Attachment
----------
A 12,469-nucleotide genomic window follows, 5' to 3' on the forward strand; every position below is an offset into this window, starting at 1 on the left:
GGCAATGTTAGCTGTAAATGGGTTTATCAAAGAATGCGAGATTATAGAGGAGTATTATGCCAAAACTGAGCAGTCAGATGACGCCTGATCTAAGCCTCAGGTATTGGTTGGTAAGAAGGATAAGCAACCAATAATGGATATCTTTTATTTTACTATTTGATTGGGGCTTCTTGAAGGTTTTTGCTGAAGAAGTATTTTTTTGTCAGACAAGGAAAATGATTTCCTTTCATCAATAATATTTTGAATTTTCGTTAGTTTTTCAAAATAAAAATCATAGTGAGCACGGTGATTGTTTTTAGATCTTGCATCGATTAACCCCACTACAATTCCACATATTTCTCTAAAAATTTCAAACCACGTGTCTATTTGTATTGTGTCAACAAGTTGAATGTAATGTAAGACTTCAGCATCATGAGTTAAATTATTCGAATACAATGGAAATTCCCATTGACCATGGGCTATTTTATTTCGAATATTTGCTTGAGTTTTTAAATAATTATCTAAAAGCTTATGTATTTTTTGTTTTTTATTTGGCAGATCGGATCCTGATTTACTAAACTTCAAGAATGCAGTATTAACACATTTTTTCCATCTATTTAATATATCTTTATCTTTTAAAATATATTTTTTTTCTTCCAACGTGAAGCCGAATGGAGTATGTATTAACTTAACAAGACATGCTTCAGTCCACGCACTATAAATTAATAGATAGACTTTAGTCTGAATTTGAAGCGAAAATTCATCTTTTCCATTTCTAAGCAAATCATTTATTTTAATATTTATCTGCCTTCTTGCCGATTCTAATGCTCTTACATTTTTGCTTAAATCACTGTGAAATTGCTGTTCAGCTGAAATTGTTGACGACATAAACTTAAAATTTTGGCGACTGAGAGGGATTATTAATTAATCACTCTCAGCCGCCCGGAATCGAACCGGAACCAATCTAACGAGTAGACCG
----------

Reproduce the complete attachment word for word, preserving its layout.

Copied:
A 12,469-nucleotide genomic window follows, 5' to 3' on the forward strand; every position below is an offset into this window, starting at 1 on the left:
GGCAATGTTAGCTGTAAATGGGTTTATCAAAGAATGCGAGATTATAGAGGAGTATTATGCCAAAACTGAGCAGTCAGATGACGCCTGATCTAAGCCTCAGGTATTGGTTGGTAAGAAGGATAAGCAACCAATAATGGATATCTTTTATTTTACTATTTGATTGGGGCTTCTTGAAGGTTTTTGCTGAAGAAGTATTTTTTTGTCAGACAAGGAAAATGATTTCCTTTCATCAATAATATTTTGAATTTTCGTTAGTTTTTCAAAATAAAAATCATAGTGAGCACGGTGATTGTTTTTAGATCTTGCATCGATTAACCCCACTACAATTCCACATATTTCTCTAAAAATTTCAAACCACGTGTCTATTTGTATTGTGTCAACAAGTTGAATGTAATGTAAGACTTCAGCATCATGAGTTAAATTATTCGAATACAATGGAAATTCCCATTGACCATGGGCTATTTTATTTCGAATATTTGCTTGAGTTTTTAAATAATTATCTAAAAGCTTATGTATTTTTTGTTTTTTATTTGGCAGATCGGATCCTGATTTACTAAACTTCAAGAATGCAGTATTAACACATTTTTTCCATCTATTTAATATATCTTTATCTTTTAAAATATATTTTTTTTCTTCCAACGTGAAGCCGAATGGAGTATGTATTAACTTAACAAGACATGCTTCAGTCCACGCACTATAAATTAATAGATAGACTTTAGTCTGAATTTGAAGCGAAAATTCATCTTTTCCATTTCTAAGCAAATCATTTATTTTAATATTTATCTGCCTTCTTGCCGATTCTAATGCTCTTACATTTTTGCTTAAATCACTGTGAAATTGCTGTTCAGCTGAAATTGTTGACGACATAAACTTAAAATTTTGGCGACTGAGAGGGATTATTAATTAATCACTCTCAGCCGCCCGGAATCGAACCGGAACCAATCTAACGAGTAGACCG